A few years ago, I attended the Cleveland Clinic Grand Rounds where Dr. Dale Bredesen spoke about the reversal of cognitive decline associated with Alzheimer’s Disease.

Even if you’re not interested in dementia and it does not or has not affected your life or your work, read on. There was something poignant that the good doctor said that speaks directly to practitioners who work with diet and lifestyle modification.

My ears perked up, and I think yours will too!

Alzheimer’s is One Disease with Many Holes

Dr. Bredesen spoke about the mistake the medical community has been making in regards to Alzheimer’s—trying to target the disease with one single agent.

Just like the reversal of AIDS requires a “cocktail” therapy, he said Alzheimer’s also requires a many-pronged approach.

That’s because Alzheimer’s is multifactorial. It has many underlying causes, and we need to take a personalized approach to target all of the underlying root causes of the condition.

Understanding Alzheimer’s Risk Factors to Repair the Holes in the Roof

In other words, we need to take a Functional approach!

Dr. Bredesen went on to compare Alzheimer’s to having 36 holes in a roof…

You can’t just plug one hole and expect the problem to resolve.

Instead, we have to plug multiple holes.

In fact, what he found in his research was that essentially plugging even half the holes can lead to complete reversal of symptoms.

What is the Role of a Functional Nutritionist in Helping an Alzheimer’s Patient?

One hole isn’t enough. Many holes make a difference!

It’s when Dr. Bredesen said this that my ears perked up. Do you know why?

Because this means that we all have a role. We can all feel confident that when we work together (practitioners in partnership), we’re plugging multiple holes and making a bigger difference.

I went and looked up Dr. Bredesen’s published research and his therapeutic protocol. Each step is based on the following:

  • GoalWhat is contributing to the disease, and the goal to eliminate the culprits (Ex: Sugar and other inflammatory foods contribute to the disease, so the goal is to reduce or eliminate those foods.)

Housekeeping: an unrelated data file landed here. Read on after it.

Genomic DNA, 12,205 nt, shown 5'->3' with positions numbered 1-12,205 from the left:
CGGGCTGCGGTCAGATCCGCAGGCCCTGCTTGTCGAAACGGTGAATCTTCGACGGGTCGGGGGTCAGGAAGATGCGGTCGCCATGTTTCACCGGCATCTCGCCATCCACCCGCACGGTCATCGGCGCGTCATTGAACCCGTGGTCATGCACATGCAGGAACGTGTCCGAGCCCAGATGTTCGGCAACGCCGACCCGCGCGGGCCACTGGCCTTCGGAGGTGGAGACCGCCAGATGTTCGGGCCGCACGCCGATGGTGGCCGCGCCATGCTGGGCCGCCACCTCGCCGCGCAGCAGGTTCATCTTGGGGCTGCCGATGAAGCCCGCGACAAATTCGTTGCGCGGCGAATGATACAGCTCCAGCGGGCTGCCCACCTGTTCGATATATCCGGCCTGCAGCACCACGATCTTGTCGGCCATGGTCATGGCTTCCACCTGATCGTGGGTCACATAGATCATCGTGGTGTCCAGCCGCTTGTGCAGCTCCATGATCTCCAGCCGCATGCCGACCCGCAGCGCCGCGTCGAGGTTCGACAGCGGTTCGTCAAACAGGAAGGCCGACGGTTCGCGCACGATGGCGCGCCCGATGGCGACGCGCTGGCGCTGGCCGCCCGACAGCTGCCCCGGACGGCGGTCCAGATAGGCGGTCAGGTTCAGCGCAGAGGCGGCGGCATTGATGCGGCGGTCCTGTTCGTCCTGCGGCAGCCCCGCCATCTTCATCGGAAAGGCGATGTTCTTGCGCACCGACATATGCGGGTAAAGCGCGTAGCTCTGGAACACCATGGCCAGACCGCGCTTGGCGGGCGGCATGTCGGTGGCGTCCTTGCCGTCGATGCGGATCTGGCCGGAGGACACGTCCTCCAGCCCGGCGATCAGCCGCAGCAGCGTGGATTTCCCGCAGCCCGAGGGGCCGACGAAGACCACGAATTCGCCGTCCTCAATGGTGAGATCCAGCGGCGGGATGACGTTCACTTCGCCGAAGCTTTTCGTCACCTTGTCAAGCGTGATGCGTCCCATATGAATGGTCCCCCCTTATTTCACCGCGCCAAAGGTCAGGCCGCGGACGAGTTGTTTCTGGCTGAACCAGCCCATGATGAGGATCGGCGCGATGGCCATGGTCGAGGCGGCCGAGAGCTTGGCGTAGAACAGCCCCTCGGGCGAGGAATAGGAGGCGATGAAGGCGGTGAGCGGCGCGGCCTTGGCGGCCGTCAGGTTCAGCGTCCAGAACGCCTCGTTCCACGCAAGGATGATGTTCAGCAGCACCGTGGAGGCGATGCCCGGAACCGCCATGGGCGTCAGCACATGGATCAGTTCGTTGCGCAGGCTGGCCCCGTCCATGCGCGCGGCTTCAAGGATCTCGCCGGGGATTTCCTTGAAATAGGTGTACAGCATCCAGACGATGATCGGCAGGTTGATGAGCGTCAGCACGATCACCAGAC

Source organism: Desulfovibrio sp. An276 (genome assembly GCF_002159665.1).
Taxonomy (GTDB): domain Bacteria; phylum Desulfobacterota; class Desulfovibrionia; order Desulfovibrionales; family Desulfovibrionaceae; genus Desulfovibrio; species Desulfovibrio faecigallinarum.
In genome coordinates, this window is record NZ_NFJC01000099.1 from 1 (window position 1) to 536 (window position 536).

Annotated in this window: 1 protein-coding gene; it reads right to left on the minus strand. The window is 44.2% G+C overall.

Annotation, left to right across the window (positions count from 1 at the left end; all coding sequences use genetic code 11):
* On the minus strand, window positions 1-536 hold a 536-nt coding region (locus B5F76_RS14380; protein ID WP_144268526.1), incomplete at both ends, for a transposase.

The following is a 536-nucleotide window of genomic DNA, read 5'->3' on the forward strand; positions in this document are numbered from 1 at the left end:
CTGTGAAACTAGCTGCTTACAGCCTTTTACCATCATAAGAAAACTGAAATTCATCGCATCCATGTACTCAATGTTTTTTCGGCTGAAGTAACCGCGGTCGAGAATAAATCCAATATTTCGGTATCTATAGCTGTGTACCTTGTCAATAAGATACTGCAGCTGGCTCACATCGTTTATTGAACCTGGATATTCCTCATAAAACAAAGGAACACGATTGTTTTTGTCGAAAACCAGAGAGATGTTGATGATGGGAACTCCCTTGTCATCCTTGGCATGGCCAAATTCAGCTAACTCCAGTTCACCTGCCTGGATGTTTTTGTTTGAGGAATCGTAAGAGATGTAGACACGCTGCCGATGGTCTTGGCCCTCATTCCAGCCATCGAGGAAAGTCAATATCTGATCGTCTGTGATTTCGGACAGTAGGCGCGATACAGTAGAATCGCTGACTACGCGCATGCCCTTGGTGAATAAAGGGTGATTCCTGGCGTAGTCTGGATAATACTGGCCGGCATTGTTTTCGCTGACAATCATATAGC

• ApproachHow to achieve the above goal (Ex: Educate the client on how sugar impacts her health, and offer her action steps to remove it from her diet)
  • RationaleWhy the above actions need to be taken (Ex: There are several biological pathways impacted by sugar)

And when I looked at the actual list I just had to share it with you, the functional practitioner community.Dr. Bredesen's therapeutic research protocol | Holistic Nutrition Lab

Look at how much can be done to help alzheimer’s patients improve their cognitive decline with the help of a qualified functional nutritionist.

Seriously, look what a role you can play in helping to reverse the symptoms of Alzheimer’s disease. Print out this table, get out your highlighter, and draw a big circle around the areas that are within your scope and feel comfortable to you to address.

If you’re overwhelmed by the language or the appreciations, just search for the words and things you can do.

I bet there’s more than one. And remember, every hole matters, even though no single one will do the trick alone.

And this isn’t just for dementia!

There are 36 (or more!) holes in the roof for every chronic condition.

The holes you can plug matter. All you have to do is learn the right approach.

Please plug them with confidence and the best know-how you can.

That’s how we #dochange in healthcare.

Join the FxNA Resolution to Learn More about Helping Alzheimer’s Patients

Your first step to join the Resolution as a coach that’s thinking Functionally is easy. Download my ebook—Roadmap to Resolution: Your Blueprint for Thriving in Practice by Addressing the Root Causes of Chronic Illness—and see just how important you are in this new healthcare paradigm. You can also become a part of the free training series to see how you can become a valued nutrition coach to people that need your help.

Reference
Bredesen, D. (2014) Reversal of cognitive decline: A novel therapeutic program. AGING, Vol 6, No 9 , pp 707-717